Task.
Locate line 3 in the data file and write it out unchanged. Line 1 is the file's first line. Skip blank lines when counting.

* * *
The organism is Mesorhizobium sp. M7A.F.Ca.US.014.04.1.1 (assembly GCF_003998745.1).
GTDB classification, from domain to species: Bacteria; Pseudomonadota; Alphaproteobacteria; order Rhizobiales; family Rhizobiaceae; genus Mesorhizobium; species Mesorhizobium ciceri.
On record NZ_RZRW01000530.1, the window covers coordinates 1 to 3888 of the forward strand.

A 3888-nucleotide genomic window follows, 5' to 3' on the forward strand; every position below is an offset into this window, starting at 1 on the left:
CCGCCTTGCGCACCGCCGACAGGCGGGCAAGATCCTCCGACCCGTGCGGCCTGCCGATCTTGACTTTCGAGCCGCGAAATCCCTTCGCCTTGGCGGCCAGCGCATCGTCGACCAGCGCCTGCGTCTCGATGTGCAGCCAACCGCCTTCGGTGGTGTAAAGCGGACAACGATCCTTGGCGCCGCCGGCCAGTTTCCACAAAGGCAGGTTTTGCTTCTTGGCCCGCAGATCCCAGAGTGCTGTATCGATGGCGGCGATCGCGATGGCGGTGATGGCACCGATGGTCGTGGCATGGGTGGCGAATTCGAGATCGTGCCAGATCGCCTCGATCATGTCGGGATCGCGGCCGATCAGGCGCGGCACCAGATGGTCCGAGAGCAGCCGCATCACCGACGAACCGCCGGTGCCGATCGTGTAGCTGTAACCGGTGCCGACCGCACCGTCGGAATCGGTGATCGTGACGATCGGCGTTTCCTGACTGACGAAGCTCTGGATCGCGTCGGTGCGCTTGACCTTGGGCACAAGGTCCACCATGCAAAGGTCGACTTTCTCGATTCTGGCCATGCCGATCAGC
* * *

On record NZ_RZRW01000530.1, the window covers coordinates 1 to 3888 of the forward strand.